1 hour ago
Latest Article By Author
Disneyland reopening marks California’s COVID-19 turnaround
Disneyland swung open its gates to cheering visitors donning sequined Minnie Mouse ears and snapping selfies Friday, marking a dramatic turnaround in a state so overwhelmed with coronavirus cases just four months ago that patients were being treated in outdoor tents.
California’s world-famous theme park, which reopened after an unprecedented 13-month closure, is admitting only state residents and operating under a limited capacity for now.
Once inside, guests decked in Disney gear waved excitedly at employees tidying up the park’s hallmark Main Street, which was lined with hand sanitizing stations and signs reminding people to wear face coverings.
After spending the year mostly teaching her third-grade class from a tent in her backyard, Libby Birmingham was thrilled to be there. The 38-year-old, who attended the park regularly before the pandemic with an annual pass, took the day off work to make the trip down from Pasadena with friends.
“Disneyland is like my happiest place, to be totally honest,” she said. “It’s one of those places that I can always enjoy, and it lets me be the kid — not always be in charge of the kids.”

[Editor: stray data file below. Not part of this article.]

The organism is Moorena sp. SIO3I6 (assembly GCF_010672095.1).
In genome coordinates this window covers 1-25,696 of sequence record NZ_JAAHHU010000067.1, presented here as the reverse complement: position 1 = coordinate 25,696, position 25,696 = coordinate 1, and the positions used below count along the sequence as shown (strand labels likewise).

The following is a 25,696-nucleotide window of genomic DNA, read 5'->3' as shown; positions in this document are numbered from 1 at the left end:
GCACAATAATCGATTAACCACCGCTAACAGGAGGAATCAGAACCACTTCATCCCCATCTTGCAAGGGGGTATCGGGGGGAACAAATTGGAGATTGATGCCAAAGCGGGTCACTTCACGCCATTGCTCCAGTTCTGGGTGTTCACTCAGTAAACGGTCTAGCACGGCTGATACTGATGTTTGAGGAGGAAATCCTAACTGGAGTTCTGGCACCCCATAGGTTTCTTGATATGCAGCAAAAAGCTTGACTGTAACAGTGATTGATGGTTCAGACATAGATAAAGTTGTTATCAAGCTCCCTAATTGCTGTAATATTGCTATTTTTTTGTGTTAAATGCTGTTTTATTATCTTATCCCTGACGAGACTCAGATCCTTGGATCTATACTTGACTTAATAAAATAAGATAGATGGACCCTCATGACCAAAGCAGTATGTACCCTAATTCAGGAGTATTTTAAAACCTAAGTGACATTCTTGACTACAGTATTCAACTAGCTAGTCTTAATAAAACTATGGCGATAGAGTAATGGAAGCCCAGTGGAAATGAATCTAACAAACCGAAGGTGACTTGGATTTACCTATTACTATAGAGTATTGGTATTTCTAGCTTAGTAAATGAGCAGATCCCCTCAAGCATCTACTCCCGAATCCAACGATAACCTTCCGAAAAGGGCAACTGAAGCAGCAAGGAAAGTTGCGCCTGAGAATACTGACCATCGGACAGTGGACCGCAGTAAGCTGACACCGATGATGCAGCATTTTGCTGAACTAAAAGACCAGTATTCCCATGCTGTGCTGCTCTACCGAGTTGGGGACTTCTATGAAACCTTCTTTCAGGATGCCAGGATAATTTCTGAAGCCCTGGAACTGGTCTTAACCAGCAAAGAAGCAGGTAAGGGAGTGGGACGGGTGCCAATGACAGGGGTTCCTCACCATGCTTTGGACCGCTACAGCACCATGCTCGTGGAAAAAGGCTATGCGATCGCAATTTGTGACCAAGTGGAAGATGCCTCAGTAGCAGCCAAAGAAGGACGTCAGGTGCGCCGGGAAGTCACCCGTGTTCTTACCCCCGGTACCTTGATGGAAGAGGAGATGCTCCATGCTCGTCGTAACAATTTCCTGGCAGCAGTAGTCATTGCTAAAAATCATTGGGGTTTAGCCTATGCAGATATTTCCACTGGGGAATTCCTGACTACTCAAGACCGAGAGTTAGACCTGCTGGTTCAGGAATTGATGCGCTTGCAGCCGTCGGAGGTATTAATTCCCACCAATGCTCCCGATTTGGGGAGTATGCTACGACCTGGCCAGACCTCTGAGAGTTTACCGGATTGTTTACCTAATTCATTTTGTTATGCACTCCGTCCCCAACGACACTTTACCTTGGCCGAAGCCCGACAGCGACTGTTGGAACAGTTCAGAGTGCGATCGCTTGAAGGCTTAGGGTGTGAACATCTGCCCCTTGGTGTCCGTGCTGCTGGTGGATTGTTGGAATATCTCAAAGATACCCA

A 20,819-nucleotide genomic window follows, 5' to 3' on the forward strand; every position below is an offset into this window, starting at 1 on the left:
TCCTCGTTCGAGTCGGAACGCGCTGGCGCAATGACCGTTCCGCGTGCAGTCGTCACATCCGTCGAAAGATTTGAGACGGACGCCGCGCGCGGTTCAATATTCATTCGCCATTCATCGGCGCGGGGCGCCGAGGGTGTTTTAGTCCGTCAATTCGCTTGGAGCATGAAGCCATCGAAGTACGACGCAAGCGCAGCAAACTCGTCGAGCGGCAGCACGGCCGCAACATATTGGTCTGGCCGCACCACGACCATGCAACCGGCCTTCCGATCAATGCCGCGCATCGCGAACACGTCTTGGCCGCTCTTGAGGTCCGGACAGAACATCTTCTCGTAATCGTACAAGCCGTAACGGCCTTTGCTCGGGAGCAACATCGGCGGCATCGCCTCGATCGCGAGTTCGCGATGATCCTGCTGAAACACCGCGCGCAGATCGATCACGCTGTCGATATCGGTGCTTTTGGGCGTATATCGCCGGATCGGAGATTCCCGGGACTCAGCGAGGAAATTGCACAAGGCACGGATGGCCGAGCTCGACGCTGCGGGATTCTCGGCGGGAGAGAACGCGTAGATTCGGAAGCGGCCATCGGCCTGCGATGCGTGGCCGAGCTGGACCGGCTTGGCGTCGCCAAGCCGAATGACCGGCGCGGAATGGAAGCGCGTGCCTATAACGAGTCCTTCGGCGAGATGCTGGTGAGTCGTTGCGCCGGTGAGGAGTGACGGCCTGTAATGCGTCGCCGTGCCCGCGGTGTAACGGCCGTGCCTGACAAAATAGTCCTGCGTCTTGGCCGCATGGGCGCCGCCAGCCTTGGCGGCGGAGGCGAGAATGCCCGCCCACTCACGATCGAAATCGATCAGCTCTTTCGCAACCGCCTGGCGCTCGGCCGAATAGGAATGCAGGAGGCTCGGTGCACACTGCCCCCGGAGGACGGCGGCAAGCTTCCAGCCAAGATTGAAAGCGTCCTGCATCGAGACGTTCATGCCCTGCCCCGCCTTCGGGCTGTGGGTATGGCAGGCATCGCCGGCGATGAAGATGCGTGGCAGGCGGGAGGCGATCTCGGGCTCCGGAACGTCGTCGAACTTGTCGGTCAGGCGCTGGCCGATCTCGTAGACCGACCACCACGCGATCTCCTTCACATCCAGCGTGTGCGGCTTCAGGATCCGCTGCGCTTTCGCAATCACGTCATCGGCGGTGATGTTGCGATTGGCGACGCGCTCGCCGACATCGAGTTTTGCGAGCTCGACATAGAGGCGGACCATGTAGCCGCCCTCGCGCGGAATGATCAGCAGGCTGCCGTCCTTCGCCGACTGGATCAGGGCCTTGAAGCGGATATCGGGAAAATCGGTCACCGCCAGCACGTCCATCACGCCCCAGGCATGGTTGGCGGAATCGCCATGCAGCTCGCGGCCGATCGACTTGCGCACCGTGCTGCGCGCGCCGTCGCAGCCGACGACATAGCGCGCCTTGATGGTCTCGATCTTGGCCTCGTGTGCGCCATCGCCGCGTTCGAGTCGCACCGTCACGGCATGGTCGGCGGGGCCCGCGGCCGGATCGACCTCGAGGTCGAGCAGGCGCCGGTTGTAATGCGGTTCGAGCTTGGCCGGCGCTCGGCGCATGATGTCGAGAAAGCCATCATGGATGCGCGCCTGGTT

The reopening highlights a big shift for the nation’s most populous state from just months ago when COVID-19 cases were surging, hospitals were running out of ICU beds, and hundreds of people died from the virus each day.
Now, California boasts the country’s lowest rate of confirmed coronavirus infections and more than half of the population eligible for vaccination has received at least one dose. Children have been returning to in-person classes, shops and restaurants are expanding business, and Gov. Gavin Newsom set June 15 as a target date to further reopen the economy, albeit with some health-related restrictions.
“It has such a symbolic nature to really quantifying that we’re finally rolling out of COVID,” said Caroline Beteta, president and CEO of state tourism promoter Visit California.
Theme parks were among the last California businesses allowed to reopen, in contrast to states with fewer restrictions such as Florida, where Disney World’s Magic Kingdom resort has been up and running, though at lower-than-usual capacity, since July. Another major U.S. amusement park, Ohio’s Cedar Point, opened last summer and will do so again for the upcoming season — only this time, it won’t require masks on rides.
At Disneyland, visitors must wear masks and can remove them to eat only in designated areas. Hugs and handshakes with characters are off limits, and parades and fireworks shows have been shelved to limit crowding.
- by Associated Press
- by Associated Press